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Colorado Malshi Puppy
Colorado Malshi Puppy
Colorado Malshi Puppy
Colorado Malshi Puppy
Colorado Malshi Puppy

When you bring your puppy home…

Covering the three basic elements of life: Food, Shelter, and Companionship! 

Food:  The food we are giving the puppy when you take it home is Purina ProPlan Focus, Puppy, Lamb and rice formula ( ). We will give you a bag of it to get you started for the first couple weeks with when you come get the pup. If you choose to change the food you give your puppy just do so slowly by mixing the two kinds of food until the pup is totally on the new type of food. This keeps it nice and easy on their little system. Just make sure you stick with a puppy formula at first.

     When you get your puppy they will be used to having food available at all times except at night. We recommend you always have water available for your puppy.

      Something else that we really recommend that you get just to have on hand for your new puppy is called Nutri-Cal ( ). It is basically a high calorie vitamin supplement that I love to have on hand for my dogs just in case. I encourage it with all puppies because it is so easy for them to run themselves to low on energy and it is a great pick-me-up for them. Also, if the puppy doesn't like to travel well, or is not getting comfortable in their new home right away, it will help them stay well nourished. It can be found easily at Petco or PetSmart, but it is up to you to if you want to get it.

Crate: We recommend getting a small sized crate for your new puppy to call home when you get him/her home.  (About 19Lx 13Wx 16H) The first reason is that your puppy needs a “safe spot”. This provides the puppy an area that they know that they won’t be in the way, that know they are always safe there (from anything they may be intimidated by: i.e. they can get away from other dogs/children/strangers), and that they can go to rest.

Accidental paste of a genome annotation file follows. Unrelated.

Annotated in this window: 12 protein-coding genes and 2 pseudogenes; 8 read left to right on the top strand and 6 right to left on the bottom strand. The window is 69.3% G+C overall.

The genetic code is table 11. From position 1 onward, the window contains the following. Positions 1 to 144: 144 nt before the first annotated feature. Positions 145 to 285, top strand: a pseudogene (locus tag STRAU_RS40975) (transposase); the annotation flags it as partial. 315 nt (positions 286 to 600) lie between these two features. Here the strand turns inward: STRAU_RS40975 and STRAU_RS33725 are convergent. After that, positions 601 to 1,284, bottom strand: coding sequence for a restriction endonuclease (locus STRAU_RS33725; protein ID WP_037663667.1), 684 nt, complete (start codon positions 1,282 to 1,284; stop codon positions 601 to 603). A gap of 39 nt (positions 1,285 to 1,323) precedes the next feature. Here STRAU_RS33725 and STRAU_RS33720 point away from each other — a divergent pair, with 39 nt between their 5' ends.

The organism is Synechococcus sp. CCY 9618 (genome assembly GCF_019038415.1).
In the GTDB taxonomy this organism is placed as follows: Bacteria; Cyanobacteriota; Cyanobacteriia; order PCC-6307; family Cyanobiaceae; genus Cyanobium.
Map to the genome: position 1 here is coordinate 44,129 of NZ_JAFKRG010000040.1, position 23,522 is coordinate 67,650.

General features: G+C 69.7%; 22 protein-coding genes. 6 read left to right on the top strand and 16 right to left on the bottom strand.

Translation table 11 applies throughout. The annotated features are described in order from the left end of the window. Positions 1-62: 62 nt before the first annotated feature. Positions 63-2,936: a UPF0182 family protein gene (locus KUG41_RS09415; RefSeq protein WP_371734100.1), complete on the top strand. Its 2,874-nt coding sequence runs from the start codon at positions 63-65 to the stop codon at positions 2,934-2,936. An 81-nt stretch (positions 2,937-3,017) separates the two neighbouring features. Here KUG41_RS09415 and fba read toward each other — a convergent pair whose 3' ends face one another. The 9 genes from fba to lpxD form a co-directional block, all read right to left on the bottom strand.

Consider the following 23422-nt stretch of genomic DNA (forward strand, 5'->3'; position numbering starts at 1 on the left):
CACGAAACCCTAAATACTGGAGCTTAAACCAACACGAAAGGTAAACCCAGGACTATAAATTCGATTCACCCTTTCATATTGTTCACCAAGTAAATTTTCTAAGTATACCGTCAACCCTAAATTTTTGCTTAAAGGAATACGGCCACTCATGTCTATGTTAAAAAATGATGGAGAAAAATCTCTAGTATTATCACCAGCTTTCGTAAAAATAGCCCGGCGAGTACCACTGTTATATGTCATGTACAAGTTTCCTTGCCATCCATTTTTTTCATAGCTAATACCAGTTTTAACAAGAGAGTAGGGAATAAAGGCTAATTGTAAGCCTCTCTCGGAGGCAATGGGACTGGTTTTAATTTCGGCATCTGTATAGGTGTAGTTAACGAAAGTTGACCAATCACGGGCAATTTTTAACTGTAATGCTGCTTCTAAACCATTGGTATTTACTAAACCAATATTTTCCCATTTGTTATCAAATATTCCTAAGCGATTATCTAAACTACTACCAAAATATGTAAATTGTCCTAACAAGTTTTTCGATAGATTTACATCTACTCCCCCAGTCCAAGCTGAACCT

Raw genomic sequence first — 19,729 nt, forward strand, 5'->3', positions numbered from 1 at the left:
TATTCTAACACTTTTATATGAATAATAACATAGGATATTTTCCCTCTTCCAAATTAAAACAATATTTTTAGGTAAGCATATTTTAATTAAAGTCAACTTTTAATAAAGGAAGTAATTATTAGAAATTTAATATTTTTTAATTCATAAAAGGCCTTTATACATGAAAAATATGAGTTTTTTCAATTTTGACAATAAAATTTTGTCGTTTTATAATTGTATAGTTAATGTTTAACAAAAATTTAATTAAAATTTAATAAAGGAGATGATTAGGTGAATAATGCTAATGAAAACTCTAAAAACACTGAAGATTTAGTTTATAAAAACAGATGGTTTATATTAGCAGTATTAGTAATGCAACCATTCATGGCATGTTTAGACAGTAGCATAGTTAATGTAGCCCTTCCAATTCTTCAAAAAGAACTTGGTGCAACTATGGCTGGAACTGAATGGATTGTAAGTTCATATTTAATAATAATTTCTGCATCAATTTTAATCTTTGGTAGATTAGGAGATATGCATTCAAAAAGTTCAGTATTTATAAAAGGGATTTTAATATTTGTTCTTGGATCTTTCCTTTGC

The second reason would be to help with potty training your puppy. We believe that crate training is the best method and we recommend it to everyone who is taking home one of our pups. Already your puppy has the natural instinct to “keep clean” and we like to encourage them to obey in as natural a way as possible. To crate train your puppy will take some time and there will be some messes to clean up, but once your puppy is secure that a crate is their personal space they will want to keep it clean. You can teach your dog to “hold it” by keeping them in their crate for short (2-3 hours or so) then extended periods of time.  Just be sure to take your puppy out immediately when you bring them out so that they learn the proper place to go potty. When they do make a mess where they shouldn’t, be aware that they only will be able to associate the discipline with the action if done so immediately. Always remember that with any kind of training that reward for good behavior is at least 200% more effective then discipline. Your dog will want to please you! For my dogs, we did not take them out at night from the very beginning. They learned quickly, and by the end of the first week they were sleeping through the night with no messes in their crates. There is a lot of good information on the web about how to work your puppy through the crate training process, but really it can be very simple and easy with some extra patience at first.